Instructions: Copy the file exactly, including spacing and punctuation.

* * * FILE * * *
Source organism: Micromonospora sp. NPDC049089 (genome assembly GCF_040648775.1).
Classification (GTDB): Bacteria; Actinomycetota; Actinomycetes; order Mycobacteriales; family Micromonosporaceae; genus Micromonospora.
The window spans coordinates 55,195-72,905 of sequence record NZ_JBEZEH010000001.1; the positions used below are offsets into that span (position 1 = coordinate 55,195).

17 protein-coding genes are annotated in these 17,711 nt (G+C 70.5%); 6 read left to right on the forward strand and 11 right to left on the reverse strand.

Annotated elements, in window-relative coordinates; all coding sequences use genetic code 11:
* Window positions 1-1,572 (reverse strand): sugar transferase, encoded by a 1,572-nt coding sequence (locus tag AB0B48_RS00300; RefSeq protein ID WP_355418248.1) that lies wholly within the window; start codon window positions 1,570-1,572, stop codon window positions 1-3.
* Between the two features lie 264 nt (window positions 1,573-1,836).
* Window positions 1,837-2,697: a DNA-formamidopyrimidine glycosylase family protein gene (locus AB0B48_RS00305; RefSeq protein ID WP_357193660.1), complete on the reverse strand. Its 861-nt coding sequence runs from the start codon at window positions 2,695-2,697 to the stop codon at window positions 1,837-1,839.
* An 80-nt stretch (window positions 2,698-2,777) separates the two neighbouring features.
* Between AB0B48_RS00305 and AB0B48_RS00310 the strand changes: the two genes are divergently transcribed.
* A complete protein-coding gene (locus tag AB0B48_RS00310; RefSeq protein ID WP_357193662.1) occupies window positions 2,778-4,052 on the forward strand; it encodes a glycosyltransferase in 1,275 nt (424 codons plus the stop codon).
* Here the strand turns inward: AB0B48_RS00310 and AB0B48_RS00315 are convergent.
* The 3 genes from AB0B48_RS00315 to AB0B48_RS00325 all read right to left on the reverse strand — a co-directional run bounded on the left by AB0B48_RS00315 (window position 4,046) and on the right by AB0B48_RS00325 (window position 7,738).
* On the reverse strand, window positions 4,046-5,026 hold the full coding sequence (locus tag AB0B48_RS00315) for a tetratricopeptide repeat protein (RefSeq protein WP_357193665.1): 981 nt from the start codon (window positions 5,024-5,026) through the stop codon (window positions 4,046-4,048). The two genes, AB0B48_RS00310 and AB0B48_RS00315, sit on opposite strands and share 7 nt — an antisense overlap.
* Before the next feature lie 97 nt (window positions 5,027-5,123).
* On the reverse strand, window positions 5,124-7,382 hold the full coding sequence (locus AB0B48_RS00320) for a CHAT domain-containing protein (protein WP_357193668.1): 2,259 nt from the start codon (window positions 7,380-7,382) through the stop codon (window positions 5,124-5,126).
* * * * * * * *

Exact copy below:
Source organism: Micromonospora sp. NPDC049089 (genome assembly GCF_040648775.1).
Classification (GTDB): Bacteria; Actinomycetota; Actinomycetes; order Mycobacteriales; family Micromonosporaceae; genus Micromonospora.
The window spans coordinates 55,195-72,905 of sequence record NZ_JBEZEH010000001.1; the positions used below are offsets into that span (position 1 = coordinate 55,195).

17 protein-coding genes are annotated in these 17,711 nt (G+C 70.5%); 6 read left to right on the forward strand and 11 right to left on the reverse strand.

Annotated elements, in window-relative coordinates; all coding sequences use genetic code 11:
* Window positions 1-1,572 (reverse strand): sugar transferase, encoded by a 1,572-nt coding sequence (locus tag AB0B48_RS00300; RefSeq protein ID WP_355418248.1) that lies wholly within the window; start codon window positions 1,570-1,572, stop codon window positions 1-3.
* Between the two features lie 264 nt (window positions 1,573-1,836).
* Window positions 1,837-2,697: a DNA-formamidopyrimidine glycosylase family protein gene (locus AB0B48_RS00305; RefSeq protein ID WP_357193660.1), complete on the reverse strand. Its 861-nt coding sequence runs from the start codon at window positions 2,695-2,697 to the stop codon at window positions 1,837-1,839.
* An 80-nt stretch (window positions 2,698-2,777) separates the two neighbouring features.
* Between AB0B48_RS00305 and AB0B48_RS00310 the strand changes: the two genes are divergently transcribed.
* A complete protein-coding gene (locus tag AB0B48_RS00310; RefSeq protein ID WP_357193662.1) occupies window positions 2,778-4,052 on the forward strand; it encodes a glycosyltransferase in 1,275 nt (424 codons plus the stop codon).
* Here the strand turns inward: AB0B48_RS00310 and AB0B48_RS00315 are convergent.
* The 3 genes from AB0B48_RS00315 to AB0B48_RS00325 all read right to left on the reverse strand — a co-directional run bounded on the left by AB0B48_RS00315 (window position 4,046) and on the right by AB0B48_RS00325 (window position 7,738).
* On the reverse strand, window positions 4,046-5,026 hold the full coding sequence (locus tag AB0B48_RS00315) for a tetratricopeptide repeat protein (RefSeq protein WP_357193665.1): 981 nt from the start codon (window positions 5,024-5,026) through the stop codon (window positions 4,046-4,048). The two genes, AB0B48_RS00310 and AB0B48_RS00315, sit on opposite strands and share 7 nt — an antisense overlap.
* Before the next feature lie 97 nt (window positions 5,027-5,123).
* On the reverse strand, window positions 5,124-7,382 hold the full coding sequence (locus AB0B48_RS00320) for a CHAT domain-containing protein (protein WP_357193668.1): 2,259 nt from the start codon (window positions 7,380-7,382) through the stop codon (window positions 5,124-5,126).